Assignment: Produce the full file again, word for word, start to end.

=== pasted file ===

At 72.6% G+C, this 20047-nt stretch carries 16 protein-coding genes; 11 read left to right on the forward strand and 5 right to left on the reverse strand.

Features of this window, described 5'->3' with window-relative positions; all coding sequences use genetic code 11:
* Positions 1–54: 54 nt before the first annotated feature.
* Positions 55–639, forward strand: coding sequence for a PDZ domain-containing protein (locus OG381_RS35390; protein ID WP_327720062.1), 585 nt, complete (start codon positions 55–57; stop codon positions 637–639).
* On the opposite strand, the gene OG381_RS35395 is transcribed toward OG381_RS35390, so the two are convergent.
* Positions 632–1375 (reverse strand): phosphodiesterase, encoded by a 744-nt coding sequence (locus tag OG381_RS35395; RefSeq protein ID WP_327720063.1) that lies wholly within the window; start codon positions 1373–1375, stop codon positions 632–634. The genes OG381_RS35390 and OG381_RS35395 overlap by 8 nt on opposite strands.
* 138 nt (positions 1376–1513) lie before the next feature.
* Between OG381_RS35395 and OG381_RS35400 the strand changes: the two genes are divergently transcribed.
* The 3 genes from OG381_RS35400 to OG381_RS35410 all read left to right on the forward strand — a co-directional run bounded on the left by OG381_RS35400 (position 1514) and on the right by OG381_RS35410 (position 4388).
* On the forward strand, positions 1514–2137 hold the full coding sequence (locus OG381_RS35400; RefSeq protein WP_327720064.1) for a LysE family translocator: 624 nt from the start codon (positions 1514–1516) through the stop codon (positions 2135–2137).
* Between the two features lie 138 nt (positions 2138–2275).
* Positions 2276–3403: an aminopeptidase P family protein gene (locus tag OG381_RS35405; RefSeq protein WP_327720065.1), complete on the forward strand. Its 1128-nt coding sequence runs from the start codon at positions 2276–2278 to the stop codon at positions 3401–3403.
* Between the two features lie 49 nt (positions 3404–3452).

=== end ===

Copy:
At 72.6% G+C, this 20047-nt stretch carries 16 protein-coding genes; 11 read left to right on the forward strand and 5 right to left on the reverse strand.

Features of this window, described 5'->3' with window-relative positions; all coding sequences use genetic code 11:
* Positions 1–54: 54 nt before the first annotated feature.
* Positions 55–639, forward strand: coding sequence for a PDZ domain-containing protein (locus OG381_RS35390; protein ID WP_327720062.1), 585 nt, complete (start codon positions 55–57; stop codon positions 637–639).
* On the opposite strand, the gene OG381_RS35395 is transcribed toward OG381_RS35390, so the two are convergent.
* Positions 632–1375 (reverse strand): phosphodiesterase, encoded by a 744-nt coding sequence (locus tag OG381_RS35395; RefSeq protein ID WP_327720063.1) that lies wholly within the window; start codon positions 1373–1375, stop codon positions 632–634. The genes OG381_RS35390 and OG381_RS35395 overlap by 8 nt on opposite strands.
* 138 nt (positions 1376–1513) lie before the next feature.
* Between OG381_RS35395 and OG381_RS35400 the strand changes: the two genes are divergently transcribed.
* The 3 genes from OG381_RS35400 to OG381_RS35410 all read left to right on the forward strand — a co-directional run bounded on the left by OG381_RS35400 (position 1514) and on the right by OG381_RS35410 (position 4388).
* On the forward strand, positions 1514–2137 hold the full coding sequence (locus OG381_RS35400; RefSeq protein WP_327720064.1) for a LysE family translocator: 624 nt from the start codon (positions 1514–1516) through the stop codon (positions 2135–2137).
* Between the two features lie 138 nt (positions 2138–2275).
* Positions 2276–3403: an aminopeptidase P family protein gene (locus tag OG381_RS35405; RefSeq protein WP_327720065.1), complete on the forward strand. Its 1128-nt coding sequence runs from the start codon at positions 2276–2278 to the stop codon at positions 3401–3403.
* Between the two features lie 49 nt (positions 3404–3452).